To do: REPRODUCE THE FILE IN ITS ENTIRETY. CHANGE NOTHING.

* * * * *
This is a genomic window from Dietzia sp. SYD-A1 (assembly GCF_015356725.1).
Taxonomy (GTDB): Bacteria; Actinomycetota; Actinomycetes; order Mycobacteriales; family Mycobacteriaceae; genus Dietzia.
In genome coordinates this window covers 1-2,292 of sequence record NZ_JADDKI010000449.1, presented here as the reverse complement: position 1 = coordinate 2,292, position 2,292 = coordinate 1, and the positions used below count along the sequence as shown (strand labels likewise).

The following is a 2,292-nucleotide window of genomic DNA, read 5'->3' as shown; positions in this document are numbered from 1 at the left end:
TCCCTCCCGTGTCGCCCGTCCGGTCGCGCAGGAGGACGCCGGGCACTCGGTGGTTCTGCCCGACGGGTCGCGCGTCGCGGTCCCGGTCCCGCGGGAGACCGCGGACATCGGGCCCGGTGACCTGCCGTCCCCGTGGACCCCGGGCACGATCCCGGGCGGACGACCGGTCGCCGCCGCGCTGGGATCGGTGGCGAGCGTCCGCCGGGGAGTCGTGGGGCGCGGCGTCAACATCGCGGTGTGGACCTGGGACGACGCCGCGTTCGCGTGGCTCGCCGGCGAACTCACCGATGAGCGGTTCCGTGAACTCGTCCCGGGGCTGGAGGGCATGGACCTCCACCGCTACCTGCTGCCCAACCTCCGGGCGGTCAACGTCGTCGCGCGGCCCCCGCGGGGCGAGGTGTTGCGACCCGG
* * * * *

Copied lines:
This is a genomic window from Dietzia sp. SYD-A1 (assembly GCF_015356725.1).
Taxonomy (GTDB): Bacteria; Actinomycetota; Actinomycetes; order Mycobacteriales; family Mycobacteriaceae; genus Dietzia.
In genome coordinates this window covers 1-2,292 of sequence record NZ_JADDKI010000449.1, presented here as the reverse complement: position 1 = coordinate 2,292, position 2,292 = coordinate 1, and the positions used below count along the sequence as shown (strand labels likewise).

The following is a 2,292-nucleotide window of genomic DNA, read 5'->3' as shown; positions in this document are numbered from 1 at the left end:
TCCCTCCCGTGTCGCCCGTCCGGTCGCGCAGGAGGACGCCGGGCACTCGGTGGTTCTGCCCGACGGGTCGCGCGTCGCGGTCCCGGTCCCGCGGGAGACCGCGGACATCGGGCCCGGTGACCTGCCGTCCCCGTGGACCCCGGGCACGATCCCGGGCGGACGACCGGTCGCCGCCGCGCTGGGATCGGTGGCGAGCGTCCGCCGGGGAGTCGTGGGGCGCGGCGTCAACATCGCGGTGTGGACCTGGGACGACGCCGCGTTCGCGTGGCTCGCCGGCGAACTCACCGATGAGCGGTTCCGTGAACTCGTCCCGGGGCTGGAGGGCATGGACCTCCACCGCTACCTGCTGCCCAACCTCCGGGCGGTCAACGTCGTCGCGCGGCCCCCGCGGGGCGAGGTGTTGCGACCCGG